By Ethan Brightbill | September 6, 2022
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Vet Med students at the USU Challenge Course.

Students in AWE: Vet Med's Reimagined Orientation Week

This year’s class of incoming veterinary medicine students at Utah State University were the first to experience the Aggie Wellness Experience (AWE), a multiday orientation program designed to foster the skills and community needed to thrive in vet school. The schedule included time on the ropes at the USU Challenge Course, a scavenger hunt aimed at familiarizing students with the Logan campus, and icebreaker activities.

Before this year, students participated in Cougar Orientation Leadership Experience (COLE), a similar event usually held at Washington State University with students from all four universities in the WIMU Regional Program. While AWE carries over many of the goals and activities of COLE, the new program emphasizes building relationships and trust between students.

Amanda Willett, the director of wellness for USU’s College of Veterinary Medicine, believes that student connections are essential for navigating the challenges of vet school.

“The main thing I want them to get out of the experience is that they have friends here,” said Willett. “It’s a lack of community that leads to mental health issues the most. They need to know they can reach out to faculty, second-year students, and their peers for support.”

To that end, AWE has made important changes to the orientation process. Instead of traveling to Pullman, Washington, USU vet med students stay in Logan where they can focus on bonding with the people they will work with for the next two years. Instead of staff and faculty running small groups, second-year students guide activities throughout the week and share their experiences in the program. And once orientation ends, small groups continue to meet throughout the first year to find mutual support and learn new skills as they become relevant during the semester.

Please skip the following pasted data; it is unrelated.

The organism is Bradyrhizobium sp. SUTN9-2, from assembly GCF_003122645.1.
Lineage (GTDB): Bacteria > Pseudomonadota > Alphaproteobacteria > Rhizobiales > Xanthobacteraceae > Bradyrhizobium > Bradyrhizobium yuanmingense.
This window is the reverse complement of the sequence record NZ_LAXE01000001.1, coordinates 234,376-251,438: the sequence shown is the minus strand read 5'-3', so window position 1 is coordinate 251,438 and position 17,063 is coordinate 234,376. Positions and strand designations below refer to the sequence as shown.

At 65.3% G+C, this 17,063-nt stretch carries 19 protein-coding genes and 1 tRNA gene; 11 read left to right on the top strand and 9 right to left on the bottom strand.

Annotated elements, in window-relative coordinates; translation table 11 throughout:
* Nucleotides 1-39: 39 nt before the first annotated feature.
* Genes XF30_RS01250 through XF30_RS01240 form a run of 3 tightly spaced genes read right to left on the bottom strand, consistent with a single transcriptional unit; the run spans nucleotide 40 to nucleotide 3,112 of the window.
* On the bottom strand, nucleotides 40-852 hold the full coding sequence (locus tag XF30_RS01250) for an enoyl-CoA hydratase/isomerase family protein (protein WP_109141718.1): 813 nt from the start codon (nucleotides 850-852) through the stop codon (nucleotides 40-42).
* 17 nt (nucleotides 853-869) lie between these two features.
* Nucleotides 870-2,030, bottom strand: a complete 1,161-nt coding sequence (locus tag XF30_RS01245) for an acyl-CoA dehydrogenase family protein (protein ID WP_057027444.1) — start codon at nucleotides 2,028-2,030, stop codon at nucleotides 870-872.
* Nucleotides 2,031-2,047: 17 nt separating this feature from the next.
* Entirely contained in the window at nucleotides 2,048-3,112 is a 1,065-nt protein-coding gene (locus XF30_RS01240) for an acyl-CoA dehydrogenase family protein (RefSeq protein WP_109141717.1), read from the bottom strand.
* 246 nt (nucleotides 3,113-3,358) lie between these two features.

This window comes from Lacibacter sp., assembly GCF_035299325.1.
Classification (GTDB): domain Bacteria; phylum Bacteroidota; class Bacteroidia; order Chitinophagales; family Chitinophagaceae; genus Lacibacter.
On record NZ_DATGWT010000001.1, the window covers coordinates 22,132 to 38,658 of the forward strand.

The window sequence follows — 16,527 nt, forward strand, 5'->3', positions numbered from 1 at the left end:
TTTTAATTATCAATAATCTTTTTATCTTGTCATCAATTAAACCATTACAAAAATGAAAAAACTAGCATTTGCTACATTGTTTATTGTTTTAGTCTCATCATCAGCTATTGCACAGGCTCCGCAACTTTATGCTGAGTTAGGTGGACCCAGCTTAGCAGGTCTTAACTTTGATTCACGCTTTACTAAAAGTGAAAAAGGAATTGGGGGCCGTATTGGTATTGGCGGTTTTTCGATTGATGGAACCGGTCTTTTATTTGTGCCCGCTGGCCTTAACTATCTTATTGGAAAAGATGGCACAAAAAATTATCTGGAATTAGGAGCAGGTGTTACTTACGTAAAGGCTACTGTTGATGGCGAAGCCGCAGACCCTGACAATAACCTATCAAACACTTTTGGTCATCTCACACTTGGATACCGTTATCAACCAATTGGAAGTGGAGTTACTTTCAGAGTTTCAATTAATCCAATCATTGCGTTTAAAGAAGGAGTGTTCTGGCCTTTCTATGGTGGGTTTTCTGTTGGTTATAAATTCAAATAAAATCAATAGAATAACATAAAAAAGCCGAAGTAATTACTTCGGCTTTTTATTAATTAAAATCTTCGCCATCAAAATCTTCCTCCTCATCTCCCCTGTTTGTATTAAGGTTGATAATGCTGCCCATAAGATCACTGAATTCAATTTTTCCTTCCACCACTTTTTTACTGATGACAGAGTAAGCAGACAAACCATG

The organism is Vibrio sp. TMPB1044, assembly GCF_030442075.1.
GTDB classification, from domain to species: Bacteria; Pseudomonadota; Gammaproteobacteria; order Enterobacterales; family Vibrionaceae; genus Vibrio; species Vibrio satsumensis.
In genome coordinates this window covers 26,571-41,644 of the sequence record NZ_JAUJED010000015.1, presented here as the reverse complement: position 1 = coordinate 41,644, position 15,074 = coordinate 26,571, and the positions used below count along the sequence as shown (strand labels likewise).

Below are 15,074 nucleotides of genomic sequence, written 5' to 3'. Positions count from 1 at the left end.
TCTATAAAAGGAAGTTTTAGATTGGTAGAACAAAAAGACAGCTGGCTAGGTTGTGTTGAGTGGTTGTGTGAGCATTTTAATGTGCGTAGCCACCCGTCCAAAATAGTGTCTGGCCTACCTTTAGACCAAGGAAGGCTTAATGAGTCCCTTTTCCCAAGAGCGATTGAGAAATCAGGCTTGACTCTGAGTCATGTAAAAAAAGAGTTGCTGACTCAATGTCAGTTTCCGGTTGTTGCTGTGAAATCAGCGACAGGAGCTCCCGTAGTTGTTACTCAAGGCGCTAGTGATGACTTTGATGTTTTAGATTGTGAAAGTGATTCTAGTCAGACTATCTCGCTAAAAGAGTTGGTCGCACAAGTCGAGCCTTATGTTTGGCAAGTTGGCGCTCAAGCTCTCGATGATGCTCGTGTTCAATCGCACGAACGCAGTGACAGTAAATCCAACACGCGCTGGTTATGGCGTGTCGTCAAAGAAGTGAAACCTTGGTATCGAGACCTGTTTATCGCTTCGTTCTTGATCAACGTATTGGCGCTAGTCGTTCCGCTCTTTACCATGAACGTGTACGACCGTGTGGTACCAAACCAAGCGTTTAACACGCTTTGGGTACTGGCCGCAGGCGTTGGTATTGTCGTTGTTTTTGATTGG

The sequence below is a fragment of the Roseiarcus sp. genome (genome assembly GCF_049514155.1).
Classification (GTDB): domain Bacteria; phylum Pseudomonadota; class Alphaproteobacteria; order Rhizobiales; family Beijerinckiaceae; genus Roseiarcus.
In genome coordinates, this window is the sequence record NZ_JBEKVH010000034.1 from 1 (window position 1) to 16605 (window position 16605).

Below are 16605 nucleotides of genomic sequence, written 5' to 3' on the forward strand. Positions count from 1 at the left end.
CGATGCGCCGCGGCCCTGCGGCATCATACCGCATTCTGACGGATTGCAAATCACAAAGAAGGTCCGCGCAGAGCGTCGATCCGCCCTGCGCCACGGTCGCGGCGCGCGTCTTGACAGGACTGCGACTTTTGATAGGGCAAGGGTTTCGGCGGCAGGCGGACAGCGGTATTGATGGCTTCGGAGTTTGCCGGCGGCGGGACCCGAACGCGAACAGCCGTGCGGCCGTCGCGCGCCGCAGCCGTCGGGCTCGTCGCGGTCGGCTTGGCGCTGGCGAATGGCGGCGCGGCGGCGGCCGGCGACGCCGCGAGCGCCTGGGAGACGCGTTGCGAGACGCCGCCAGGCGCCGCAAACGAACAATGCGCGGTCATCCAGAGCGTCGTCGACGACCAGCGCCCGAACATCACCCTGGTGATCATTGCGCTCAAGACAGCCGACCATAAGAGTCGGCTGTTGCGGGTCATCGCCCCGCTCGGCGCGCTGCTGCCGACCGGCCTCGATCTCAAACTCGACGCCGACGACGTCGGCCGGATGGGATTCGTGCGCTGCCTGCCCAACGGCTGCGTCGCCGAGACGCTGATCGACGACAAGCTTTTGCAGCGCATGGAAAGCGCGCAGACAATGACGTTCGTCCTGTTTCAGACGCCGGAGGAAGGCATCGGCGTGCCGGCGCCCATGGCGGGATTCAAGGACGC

For Melissa Hayhurst, a first-year student from Tempe, Arizona with a passion for responsible pet ownership, AWE was a success.

“I feel like I know everyone's name here,” Hayhurst said. “There's 32 of us, but I already know little pieces of information about pretty much everybody. And I'm already excited about forming study groups and finding out who I'm going to sit next to every day.”

Nick Morrow from Lehi, Utah was already accustomed to long hours working with animals in his job as an exotic animal trainer and owner of Hooves, Humps & Horns LLC. He applied to Utah State and the WIMU Regional Program to expand his qualifications and expertise, but AWE gave him a chance to relax and make friends before the semester begins in earnest.

“It's been awesome,” said Morrow. “Over the last few years, I just put my head down and worked and went to school, so I haven't had much of a social life. I probably had more fun this week than I’ve had in the last five years. It's been really different for me, but it’s been a good experience.”

Aaron Rice of West Jordan, Utah said AWE prepared him to begin the school year.

“I was nervous the first day, but I think everyone was. What I’ve loved is that everyone is on the same page. We all want to become friends so that we can support each other, and that attitude was carried throughout orientation. We’re all here to be veterinarians, so let’s build a team and be the best we can be.”